No Superior Saints

Now that you’re no longer feeling like a freak (see Monday’s blog), let’s make one other thing perfectly clear: there are NO SUPERIOR SAINTS!  I learned a long time ago that the ground is level at the cross; none of us is standing on higher ground and no one is standing on lower ground.  In fact, the only reason we stand at all is because Jesus has raised us from death to life.  Everything we have (except our sin) and everything we are (except being sinners) is because of the grace of God.

My beloved Pastor Tullian often quotes William Temple’s fabulous one-liner: “The only thing we contribute to our salvation is the sin that makes it necessary!” Therefore, there are NO SUPERIOR SAINTS!  And yet the feeling of superiority and the seduction of putting others down is deeply woven into the sinful fabric of our lives. 

Steve Brown has a great suggestion for those of us who have a tendency to feel superior to our brothers and sisters in Christ.  He suggests, “I think it would be a great gift to the church if God was to make us all wear neon signs listing our ten greatest sins for all-the world to see. You say, ‘You’ve got to be kidding!  Everyone would know.  It would be horrible for people to look at me and see all my sins!’  No, as a matter of fact, they wouldn’t even be looking at your neon sign.  They would be too busy trying to hide theirs!  And then we would finally get honest.  That wouldn’t be half bad.”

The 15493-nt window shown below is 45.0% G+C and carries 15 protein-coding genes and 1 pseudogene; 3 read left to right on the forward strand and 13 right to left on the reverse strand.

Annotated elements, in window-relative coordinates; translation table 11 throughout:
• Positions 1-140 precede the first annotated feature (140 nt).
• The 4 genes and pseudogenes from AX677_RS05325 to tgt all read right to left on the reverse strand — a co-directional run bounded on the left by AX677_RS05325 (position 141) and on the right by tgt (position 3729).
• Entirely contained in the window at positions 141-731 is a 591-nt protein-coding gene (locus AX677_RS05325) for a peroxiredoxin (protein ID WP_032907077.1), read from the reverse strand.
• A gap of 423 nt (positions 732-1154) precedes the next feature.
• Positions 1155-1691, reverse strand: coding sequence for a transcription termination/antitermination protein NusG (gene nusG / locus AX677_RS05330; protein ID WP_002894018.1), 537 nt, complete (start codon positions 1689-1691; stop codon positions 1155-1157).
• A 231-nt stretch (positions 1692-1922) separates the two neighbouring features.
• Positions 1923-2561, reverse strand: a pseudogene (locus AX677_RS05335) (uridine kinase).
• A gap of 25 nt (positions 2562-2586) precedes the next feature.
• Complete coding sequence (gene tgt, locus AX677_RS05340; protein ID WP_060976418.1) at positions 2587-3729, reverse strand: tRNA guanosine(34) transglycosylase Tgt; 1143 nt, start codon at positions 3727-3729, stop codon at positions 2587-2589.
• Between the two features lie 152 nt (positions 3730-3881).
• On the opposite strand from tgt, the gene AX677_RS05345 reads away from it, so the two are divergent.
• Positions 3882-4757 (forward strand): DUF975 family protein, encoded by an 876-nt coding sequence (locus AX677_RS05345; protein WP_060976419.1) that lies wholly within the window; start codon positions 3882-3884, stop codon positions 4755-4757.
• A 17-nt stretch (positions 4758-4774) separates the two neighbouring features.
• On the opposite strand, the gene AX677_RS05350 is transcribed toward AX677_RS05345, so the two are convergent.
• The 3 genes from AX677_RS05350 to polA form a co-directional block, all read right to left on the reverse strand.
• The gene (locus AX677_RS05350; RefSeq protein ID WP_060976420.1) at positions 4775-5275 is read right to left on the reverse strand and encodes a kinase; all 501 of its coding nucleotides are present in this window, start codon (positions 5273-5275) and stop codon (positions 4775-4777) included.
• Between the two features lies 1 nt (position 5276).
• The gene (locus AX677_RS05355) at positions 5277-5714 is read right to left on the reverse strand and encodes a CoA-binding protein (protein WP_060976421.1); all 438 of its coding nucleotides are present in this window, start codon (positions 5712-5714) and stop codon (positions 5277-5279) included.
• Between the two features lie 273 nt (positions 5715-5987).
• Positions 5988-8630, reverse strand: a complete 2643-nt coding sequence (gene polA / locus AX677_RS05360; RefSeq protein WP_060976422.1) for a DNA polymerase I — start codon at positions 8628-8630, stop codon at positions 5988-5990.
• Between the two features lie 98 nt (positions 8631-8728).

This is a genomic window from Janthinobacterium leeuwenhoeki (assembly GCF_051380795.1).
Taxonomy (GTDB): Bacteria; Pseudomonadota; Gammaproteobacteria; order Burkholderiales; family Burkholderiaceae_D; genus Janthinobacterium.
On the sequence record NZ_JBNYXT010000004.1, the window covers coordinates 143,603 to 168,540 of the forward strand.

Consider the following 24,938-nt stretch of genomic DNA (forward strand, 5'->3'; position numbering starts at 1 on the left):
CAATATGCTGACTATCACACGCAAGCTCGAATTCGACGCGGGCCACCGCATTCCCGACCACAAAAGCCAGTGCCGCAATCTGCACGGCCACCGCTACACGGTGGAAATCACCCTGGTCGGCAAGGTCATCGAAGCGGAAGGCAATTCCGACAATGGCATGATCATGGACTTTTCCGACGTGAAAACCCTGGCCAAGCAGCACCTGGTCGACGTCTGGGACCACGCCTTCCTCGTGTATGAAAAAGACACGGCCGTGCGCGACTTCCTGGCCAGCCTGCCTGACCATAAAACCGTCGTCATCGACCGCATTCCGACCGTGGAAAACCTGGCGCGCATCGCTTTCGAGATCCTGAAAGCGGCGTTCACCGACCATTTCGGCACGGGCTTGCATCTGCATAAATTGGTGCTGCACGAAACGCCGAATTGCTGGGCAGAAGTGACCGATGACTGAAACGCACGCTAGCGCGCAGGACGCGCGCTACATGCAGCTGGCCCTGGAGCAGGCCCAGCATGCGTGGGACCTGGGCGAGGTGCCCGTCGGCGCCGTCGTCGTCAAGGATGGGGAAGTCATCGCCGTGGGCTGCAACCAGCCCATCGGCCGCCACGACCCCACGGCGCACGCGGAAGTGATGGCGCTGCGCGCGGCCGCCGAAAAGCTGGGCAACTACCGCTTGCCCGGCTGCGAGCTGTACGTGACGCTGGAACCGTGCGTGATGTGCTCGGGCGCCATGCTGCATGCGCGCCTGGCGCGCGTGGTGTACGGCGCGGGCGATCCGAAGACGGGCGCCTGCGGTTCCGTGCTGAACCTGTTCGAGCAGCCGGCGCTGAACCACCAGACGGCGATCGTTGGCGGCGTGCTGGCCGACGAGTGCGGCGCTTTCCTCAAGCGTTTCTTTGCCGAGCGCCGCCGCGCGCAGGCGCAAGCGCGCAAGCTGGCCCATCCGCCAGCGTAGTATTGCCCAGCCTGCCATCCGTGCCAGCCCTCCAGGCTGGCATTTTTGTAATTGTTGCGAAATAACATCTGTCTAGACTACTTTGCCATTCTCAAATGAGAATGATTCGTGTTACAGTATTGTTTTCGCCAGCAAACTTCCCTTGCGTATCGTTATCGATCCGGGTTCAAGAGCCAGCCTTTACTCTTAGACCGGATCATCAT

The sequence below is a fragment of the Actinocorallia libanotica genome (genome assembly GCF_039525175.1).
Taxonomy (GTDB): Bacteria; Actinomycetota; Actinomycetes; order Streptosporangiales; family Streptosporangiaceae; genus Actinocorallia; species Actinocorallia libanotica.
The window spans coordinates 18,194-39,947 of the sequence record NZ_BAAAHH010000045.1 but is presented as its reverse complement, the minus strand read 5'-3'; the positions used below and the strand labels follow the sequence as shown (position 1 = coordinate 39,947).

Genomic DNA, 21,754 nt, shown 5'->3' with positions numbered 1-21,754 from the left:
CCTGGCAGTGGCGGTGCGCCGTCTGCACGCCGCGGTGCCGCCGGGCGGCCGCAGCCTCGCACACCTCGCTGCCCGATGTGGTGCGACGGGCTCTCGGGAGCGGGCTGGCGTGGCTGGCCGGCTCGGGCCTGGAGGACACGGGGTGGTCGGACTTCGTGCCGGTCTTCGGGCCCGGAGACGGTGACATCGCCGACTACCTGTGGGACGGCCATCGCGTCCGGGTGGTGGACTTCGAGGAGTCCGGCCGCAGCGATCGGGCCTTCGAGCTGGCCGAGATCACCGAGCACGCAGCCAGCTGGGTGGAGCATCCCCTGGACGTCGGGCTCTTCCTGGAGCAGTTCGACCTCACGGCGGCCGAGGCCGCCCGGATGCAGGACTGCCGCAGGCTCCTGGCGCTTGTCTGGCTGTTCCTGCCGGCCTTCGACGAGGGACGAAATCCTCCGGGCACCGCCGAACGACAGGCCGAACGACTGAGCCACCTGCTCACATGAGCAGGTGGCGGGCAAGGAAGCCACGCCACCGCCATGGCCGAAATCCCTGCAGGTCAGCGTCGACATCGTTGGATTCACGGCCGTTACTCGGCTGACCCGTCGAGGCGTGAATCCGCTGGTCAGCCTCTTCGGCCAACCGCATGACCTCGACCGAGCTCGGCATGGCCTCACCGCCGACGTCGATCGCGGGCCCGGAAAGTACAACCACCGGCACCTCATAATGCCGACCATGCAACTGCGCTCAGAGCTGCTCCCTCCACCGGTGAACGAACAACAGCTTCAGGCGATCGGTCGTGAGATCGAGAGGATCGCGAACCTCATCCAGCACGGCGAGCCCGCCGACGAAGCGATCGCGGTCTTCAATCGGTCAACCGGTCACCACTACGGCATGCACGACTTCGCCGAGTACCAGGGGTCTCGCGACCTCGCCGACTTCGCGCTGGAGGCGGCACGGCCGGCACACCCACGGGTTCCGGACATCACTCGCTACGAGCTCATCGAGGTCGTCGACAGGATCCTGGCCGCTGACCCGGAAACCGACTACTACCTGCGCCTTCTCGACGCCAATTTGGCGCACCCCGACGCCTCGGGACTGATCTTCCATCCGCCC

Steve’s on to something there!  If we were each wearing our own personal neon sin-sign, we’d be just like Adam and Eve in the Garden after they sinned: we would all feel so naked and ashamed that we would not be so focused on making others feel so naked and ashamed.  And that would indeed be a good thing!  The plank in our own eye would really bother us; the speck in others’ eyes would not.  We could devote our time to coming alongside our brothers and sisters, instead of judging them and trying to get them to conform to our image and our expectations. 

For by the grace given to me I say to everyone among you not to think of himself more highly than he ought to think, but to think with sober judgment, each according to the measure of faith that God has assigned.  (Romans 12:3)

God has made us all different—one body with many parts—so we can fit perfectly into His plan and purpose for the advancement of His kingdom.  It’s only when we are advancing the atrophied agenda of our own little kingdom that we find ourselves thanking God that we are not like other people.  When it’s about our little kingdom, we have an insatiable need to be sitting in the chief seats and we will do whatever it takes to get there.  But when we are focused on expanding God’s kingdom, superiority goes out the window. 

For as in one body we have many members, and the members do not all have the same function, so we, though many, are one body in Christ, and individually members one of another.  Having gifts that differ according to the grace given to us, let us use them.  (Romans 12:4-6)

Paul is telling us that each one of us is both needed and valuable to God’s kingdom.  Everyone has a place in God’s kingdom to carry out their God-given assignments.  When we understand this, we begin serving alongside the family of faith rather than feeling superior to them. 

This is the Gospel.  This is grace for your race.  NEVER FORGET THAT . . . AMEN!


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